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Groundworks Collaborative’s new administrative office on 60 South Main St. in Brattleboro is about to open.


Groundworks’ buildings make its long-term vision real

With two building projects completed on South Main Street, the nonprofit meets its goal of creating a integrated source of help for those in need

BRATTLEBORO—When the Brattleboro Area Drop-In Center and Morningside Shelter merged in 2015 to become Groundworks Collaborative, the goal was to create an integrated network of services to provide food, shelter, medical care, and other assistance for those in need.

Seven years later, the vision has become reality.

The last piece of that effort is about to open on the site of the former Drop-In Center on 60 South Main St.

A new building, still a couple of weeks away from being fully furnished, will be home to Groundworks’ Case Management and Representative Payee programs, as well as a dedicated location for its growing Healthworks collaboration.

“We’re doing a lot of the things we did before here in the old Drop-In Center space, except now it’s updated,” said Josh Davis, executive director of Groundworks. “It really is a coalescing of the vision we set out to do when we merged.”

Healthworks started in 2015 with a part-time clinician from the Brattleboro Retreat working on-site at Groundworks Shelter.

The program, with its dedicated and permanent home, will include a full-time Retreat clinical social worker, a registered nurse from Brattleboro Memorial Hospital, and a case manager with a focus on drug and alcohol counseling from Health Care and Rehabilitation Services (HCRS) — all of whom spend time working with participants at each of Groundworks’ program locations.

Groundworks will also have more money to expand its embedded provider program at its supported housing sites at Great River Terrace on Putney Road and The Chalet in West Brattleboro. U.S. Sen. Patrick Leahy, D-Vt., garnered a $681,000 federal earmark to fund this work.

The Representative Payee Program provides clients with help managing their Social Security disability payments and their benefits. The program ensures that rent and basic living expenses are paid before spending money is disbursed to participants, keeping them on budget and in good financial standing to prevent any future threat of homelessness.

Building out the vision

The only vestiges of the former Drop-In Center are the hand-painted sign that used to be on the old building, and a three-sided brick fireplace and chimney — no longer functional — that was part of the original house, built in the late 1780s.

That 1,900-square-foot building, the long-time home of the Drop-In Center, was a busy and crowded place, and one of the first goals of Groundworks was to find more space for its services.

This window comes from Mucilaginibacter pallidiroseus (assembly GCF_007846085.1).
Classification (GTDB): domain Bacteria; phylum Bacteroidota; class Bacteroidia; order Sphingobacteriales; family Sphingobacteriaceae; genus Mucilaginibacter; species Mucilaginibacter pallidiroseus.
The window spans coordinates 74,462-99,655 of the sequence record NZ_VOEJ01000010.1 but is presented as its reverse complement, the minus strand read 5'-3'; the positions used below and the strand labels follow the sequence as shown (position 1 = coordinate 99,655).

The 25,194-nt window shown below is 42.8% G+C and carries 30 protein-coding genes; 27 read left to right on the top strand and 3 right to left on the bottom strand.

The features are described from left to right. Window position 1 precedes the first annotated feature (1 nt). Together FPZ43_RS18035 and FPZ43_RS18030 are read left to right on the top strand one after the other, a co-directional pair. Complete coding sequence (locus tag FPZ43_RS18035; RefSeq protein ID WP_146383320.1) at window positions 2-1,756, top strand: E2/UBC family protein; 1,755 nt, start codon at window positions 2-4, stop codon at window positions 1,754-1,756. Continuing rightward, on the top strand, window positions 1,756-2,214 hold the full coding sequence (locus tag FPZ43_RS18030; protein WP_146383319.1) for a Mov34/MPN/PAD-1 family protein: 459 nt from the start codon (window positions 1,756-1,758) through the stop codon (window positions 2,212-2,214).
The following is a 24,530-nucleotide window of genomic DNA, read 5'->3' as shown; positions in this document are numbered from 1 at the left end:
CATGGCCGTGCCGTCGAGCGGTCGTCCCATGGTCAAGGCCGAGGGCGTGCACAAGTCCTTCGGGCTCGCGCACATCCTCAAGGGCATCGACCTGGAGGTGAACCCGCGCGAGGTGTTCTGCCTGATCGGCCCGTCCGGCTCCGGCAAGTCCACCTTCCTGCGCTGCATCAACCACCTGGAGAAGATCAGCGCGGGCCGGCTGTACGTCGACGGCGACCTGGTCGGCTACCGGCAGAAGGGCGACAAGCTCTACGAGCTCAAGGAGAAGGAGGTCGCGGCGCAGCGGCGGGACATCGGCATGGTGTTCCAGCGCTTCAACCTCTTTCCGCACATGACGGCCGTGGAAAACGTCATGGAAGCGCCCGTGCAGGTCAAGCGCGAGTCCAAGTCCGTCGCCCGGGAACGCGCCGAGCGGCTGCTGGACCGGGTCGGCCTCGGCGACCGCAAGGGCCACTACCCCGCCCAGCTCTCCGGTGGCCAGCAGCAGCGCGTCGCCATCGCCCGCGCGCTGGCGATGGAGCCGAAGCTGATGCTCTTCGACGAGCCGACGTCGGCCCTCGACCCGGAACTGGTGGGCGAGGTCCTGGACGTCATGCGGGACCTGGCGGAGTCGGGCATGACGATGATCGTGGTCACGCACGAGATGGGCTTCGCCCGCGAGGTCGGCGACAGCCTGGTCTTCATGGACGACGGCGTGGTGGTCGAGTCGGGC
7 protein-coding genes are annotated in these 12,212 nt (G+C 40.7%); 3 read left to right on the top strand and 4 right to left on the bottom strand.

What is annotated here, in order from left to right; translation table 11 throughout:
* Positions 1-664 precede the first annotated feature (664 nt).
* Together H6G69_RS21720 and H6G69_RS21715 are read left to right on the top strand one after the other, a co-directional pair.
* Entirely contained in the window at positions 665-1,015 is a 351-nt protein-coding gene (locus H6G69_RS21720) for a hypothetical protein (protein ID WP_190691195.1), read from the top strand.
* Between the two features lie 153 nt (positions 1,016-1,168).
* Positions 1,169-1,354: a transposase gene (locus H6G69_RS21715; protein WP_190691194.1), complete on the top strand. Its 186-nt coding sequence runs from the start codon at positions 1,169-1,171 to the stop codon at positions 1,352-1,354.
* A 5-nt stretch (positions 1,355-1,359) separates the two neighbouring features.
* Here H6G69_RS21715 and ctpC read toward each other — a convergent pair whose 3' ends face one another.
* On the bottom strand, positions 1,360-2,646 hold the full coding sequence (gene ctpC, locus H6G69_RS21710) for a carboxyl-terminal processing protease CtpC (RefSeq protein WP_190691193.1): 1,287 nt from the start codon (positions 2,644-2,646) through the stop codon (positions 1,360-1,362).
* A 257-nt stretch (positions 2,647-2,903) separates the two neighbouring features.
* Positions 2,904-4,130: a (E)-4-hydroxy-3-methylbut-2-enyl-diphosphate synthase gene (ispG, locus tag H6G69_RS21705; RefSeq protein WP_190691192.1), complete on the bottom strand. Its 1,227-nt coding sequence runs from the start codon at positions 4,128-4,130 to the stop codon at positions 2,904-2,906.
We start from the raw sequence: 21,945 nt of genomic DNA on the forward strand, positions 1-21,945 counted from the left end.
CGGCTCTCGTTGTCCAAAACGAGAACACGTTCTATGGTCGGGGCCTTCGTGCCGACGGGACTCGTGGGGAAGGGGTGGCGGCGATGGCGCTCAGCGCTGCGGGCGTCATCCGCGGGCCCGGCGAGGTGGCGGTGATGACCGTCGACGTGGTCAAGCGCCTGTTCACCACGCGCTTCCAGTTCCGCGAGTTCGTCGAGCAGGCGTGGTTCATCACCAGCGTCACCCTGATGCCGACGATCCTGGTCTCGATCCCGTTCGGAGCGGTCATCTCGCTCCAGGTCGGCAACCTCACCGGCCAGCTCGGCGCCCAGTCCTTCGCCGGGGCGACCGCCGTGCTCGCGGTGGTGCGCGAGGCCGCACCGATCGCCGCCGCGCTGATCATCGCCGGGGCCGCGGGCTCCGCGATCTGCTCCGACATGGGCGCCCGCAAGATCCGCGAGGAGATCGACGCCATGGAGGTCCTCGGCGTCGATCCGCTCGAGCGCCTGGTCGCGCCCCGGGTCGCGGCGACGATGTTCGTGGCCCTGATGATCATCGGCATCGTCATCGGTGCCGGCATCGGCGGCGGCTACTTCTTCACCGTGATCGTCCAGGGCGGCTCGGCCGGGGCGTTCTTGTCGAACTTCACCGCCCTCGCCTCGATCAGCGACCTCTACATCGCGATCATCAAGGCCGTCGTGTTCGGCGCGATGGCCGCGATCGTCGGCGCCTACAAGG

Its food shelf, located at the back of the original building, became a standalone operation on Canal Street in 2019. Now known as Foodworks, it is the most heavily used food-shelf program in southeast Vermont. Foodworks says that it has been distributing more than twice as much food as it did pre-pandemic.

The next piece was finding a permanent site for the winter overflow shelter, which moved from the former First Baptist Church to the Winston Prouty Center in 2017. With last fall’s opening of a new Drop-In Center and temporary shelter on South Main Street, that goal was fulfilled.

All that was left was to find more space for Healthworks and the people who handled the paperwork and case management for Groundwork’s clients.

Davis said renovating and preserving the original Drop-In Center was not possible because it was in such rough shape. Last fall, the old building was deconstructed and the new one was built by GPI Construction on the same footprint.

About 45 people now work within Groundworks’ various programs, and the open office layout of the new space is designed for the way people work now, Davis said.

“Most are working some of the time from home, or out where the clients are,” he added. “This gives them a space to check in and file their paperwork and reports.”

Two rooms in the front of the building’s first floor will be used as an exam room for the BMH staffers and for one-on-one therapy sessions. The rest of the first floor and the second floor will be used by the case management team.

Davis estimated the new shelter and offices that are sitting side-by-side on South Main Street cost about $4 million to build.

“It’s just incredible to have them,” he said. “This is where the heart of our work is done.”

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Originally published in The Commons issue #662 (Wednesday, May 4, 2022). This story appeared on page A1.

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